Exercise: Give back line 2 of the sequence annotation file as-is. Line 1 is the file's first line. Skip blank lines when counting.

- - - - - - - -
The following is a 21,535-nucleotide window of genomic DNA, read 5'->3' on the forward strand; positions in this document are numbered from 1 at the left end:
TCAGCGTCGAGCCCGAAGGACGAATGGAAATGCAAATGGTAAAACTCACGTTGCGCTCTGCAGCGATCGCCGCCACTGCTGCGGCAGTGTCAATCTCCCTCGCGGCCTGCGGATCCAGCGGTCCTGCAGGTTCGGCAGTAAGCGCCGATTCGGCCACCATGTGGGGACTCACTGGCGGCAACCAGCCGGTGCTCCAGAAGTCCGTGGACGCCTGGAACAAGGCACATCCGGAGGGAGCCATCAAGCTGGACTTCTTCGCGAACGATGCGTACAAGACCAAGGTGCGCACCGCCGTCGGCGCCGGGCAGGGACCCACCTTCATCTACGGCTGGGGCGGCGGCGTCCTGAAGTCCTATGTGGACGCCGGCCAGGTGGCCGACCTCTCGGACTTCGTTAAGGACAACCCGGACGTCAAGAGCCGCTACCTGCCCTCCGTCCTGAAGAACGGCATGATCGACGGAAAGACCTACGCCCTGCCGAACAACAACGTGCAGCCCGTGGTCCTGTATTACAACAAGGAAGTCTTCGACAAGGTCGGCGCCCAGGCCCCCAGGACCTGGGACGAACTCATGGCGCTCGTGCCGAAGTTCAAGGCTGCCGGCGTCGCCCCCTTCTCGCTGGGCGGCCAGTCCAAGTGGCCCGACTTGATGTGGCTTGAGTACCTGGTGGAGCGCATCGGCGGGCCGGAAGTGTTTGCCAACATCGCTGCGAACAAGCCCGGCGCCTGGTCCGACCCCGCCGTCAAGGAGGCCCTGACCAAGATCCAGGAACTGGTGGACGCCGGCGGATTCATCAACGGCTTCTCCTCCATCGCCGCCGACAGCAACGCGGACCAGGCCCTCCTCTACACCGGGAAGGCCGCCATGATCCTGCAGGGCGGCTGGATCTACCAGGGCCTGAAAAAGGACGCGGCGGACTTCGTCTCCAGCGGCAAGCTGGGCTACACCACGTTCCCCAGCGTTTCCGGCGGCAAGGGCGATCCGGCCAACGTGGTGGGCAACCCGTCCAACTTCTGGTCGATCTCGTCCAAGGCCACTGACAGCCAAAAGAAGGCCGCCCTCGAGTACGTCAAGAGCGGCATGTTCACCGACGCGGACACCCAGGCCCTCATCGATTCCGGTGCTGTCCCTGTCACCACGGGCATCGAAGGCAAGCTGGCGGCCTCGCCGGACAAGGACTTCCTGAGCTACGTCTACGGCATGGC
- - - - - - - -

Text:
TCAGCGTCGAGCCCGAAGGACGAATGGAAATGCAAATGGTAAAACTCACGTTGCGCTCTGCAGCGATCGCCGCCACTGCTGCGGCAGTGTCAATCTCCCTCGCGGCCTGCGGATCCAGCGGTCCTGCAGGTTCGGCAGTAAGCGCCGATTCGGCCACCATGTGGGGACTCACTGGCGGCAACCAGCCGGTGCTCCAGAAGTCCGTGGACGCCTGGAACAAGGCACATCCGGAGGGAGCCATCAAGCTGGACTTCTTCGCGAACGATGCGTACAAGACCAAGGTGCGCACCGCCGTCGGCGCCGGGCAGGGACCCACCTTCATCTACGGCTGGGGCGGCGGCGTCCTGAAGTCCTATGTGGACGCCGGCCAGGTGGCCGACCTCTCGGACTTCGTTAAGGACAACCCGGACGTCAAGAGCCGCTACCTGCCCTCCGTCCTGAAGAACGGCATGATCGACGGAAAGACCTACGCCCTGCCGAACAACAACGTGCAGCCCGTGGTCCTGTATTACAACAAGGAAGTCTTCGACAAGGTCGGCGCCCAGGCCCCCAGGACCTGGGACGAACTCATGGCGCTCGTGCCGAAGTTCAAGGCTGCCGGCGTCGCCCCCTTCTCGCTGGGCGGCCAGTCCAAGTGGCCCGACTTGATGTGGCTTGAGTACCTGGTGGAGCGCATCGGCGGGCCGGAAGTGTTTGCCAACATCGCTGCGAACAAGCCCGGCGCCTGGTCCGACCCCGCCGTCAAGGAGGCCCTGACCAAGATCCAGGAACTGGTGGACGCCGGCGGATTCATCAACGGCTTCTCCTCCATCGCCGCCGACAGCAACGCGGACCAGGCCCTCCTCTACACCGGGAAGGCCGCCATGATCCTGCAGGGCGGCTGGATCTACCAGGGCCTGAAAAAGGACGCGGCGGACTTCGTCTCCAGCGGCAAGCTGGGCTACACCACGTTCCCCAGCGTTTCCGGCGGCAAGGGCGATCCGGCCAACGTGGTGGGCAACCCGTCCAACTTCTGGTCGATCTCGTCCAAGGCCACTGACAGCCAAAAGAAGGCCGCCCTCGAGTACGTCAAGAGCGGCATGTTCACCGACGCGGACACCCAGGCCCTCATCGATTCCGGTGCTGTCCCTGTCACCACGGGCATCGAAGGCAAGCTGGCGGCCTCGCCGGACAAGGACTTCCTGAGCTACGTCTACGGCATGGC